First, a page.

Avast, a security company best known for its antivirus software, has announced that Google removed a number of stalking apps from the Google Play Store found by the security company. A total of seven stalking apps were found in the app store — four on Tuesday and another three on Wednesday — enabling anyone to stalk kids, partners, employees, and others who owned an Android phone without their knowledge or permission.
The apps were created by a Russian developer, according to Avast, which says its mobile threat researchers identified seven stalking apps, four of which were found and reported on Tuesday to Google. The Internet giant removed all four of those apps, according to Avast, followed by another three the security company found and reported on Wednesday.
Collectively, the seven stalker apps had been downloaded around 130,000 times by Android users, the most popular apps having been SMS Tracker and Spy Tracker, each with 50,000 downloads. Other removed apps included Employee Work Spy, Phone Cell Tracker, Mobile Tracking, Spy Kids Tracker, and ‘Track Employees Check Work Phone Online Spy Free.’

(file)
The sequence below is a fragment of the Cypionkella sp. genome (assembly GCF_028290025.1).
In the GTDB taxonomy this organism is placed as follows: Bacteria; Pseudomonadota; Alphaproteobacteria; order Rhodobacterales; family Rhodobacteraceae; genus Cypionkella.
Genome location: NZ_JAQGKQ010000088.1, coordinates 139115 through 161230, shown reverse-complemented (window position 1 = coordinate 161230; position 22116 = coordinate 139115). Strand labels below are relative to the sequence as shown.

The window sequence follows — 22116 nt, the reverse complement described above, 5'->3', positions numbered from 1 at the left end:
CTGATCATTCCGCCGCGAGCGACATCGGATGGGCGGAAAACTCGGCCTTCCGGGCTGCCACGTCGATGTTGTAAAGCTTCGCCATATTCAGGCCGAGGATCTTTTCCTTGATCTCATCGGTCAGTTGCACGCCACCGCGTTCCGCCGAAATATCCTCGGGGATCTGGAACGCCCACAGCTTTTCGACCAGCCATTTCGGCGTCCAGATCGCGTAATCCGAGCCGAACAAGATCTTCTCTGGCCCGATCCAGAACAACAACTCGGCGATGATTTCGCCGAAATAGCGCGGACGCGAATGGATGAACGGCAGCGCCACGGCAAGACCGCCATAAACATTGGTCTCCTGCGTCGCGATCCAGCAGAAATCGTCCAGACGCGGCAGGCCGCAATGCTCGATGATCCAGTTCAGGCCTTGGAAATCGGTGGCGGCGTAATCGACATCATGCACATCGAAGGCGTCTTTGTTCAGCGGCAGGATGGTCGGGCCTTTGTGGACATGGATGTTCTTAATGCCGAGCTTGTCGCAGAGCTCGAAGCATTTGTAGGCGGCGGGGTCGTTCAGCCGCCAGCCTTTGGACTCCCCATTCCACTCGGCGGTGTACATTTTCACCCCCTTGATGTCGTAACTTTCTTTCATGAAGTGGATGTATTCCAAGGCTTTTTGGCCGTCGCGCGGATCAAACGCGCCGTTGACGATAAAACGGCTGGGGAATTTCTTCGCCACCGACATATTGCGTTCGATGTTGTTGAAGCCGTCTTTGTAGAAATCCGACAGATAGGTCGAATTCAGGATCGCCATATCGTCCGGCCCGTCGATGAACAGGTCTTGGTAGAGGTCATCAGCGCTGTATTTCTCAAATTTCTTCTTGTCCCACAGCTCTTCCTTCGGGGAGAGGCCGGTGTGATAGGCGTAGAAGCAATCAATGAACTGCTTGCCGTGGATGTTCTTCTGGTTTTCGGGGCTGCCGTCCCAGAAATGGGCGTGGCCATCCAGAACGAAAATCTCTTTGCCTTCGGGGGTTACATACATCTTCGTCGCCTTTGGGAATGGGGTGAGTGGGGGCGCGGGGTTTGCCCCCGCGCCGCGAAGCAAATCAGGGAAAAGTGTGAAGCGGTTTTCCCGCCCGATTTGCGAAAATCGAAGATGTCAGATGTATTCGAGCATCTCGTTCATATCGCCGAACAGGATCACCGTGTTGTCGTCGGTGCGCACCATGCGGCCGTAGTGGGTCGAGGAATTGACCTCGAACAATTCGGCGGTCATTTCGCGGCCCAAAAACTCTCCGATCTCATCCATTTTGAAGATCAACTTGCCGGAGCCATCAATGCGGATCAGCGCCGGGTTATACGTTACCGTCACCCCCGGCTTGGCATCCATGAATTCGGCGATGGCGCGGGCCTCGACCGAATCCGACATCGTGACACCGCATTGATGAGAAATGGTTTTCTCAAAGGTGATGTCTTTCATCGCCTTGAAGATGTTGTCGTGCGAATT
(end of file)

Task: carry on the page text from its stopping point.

These products, according to Avast, instructed stalkers on how to install the apps onto the victim’s phone, after which point all evidence of the app — such as an icon — were removed, offering the victim no indications that they were being watched.
The apps would deliver info about the victim to the stalker’s email address, including things like text message history, location, their contacts, and call logs. This represented a huge privacy violation for victims and could have been a major personal safety risk in the case of spurned ex-lovers or use by dangerous individuals.
Avast says the apps were discovered by its head of mobile threat intelligence and security Nikolaos Chrysaidos, who said:
These apps are highly unethical and problematic for people’s privacy and shouldn’t be on the Google Play Store. They promote criminal behavior, and can be abused by employers, stalkers or abusive partners to spy on their victims. We classify such apps as stalkerware, and using apklab.io we can identify such apps quickly, and collaborate with Google to get them removed.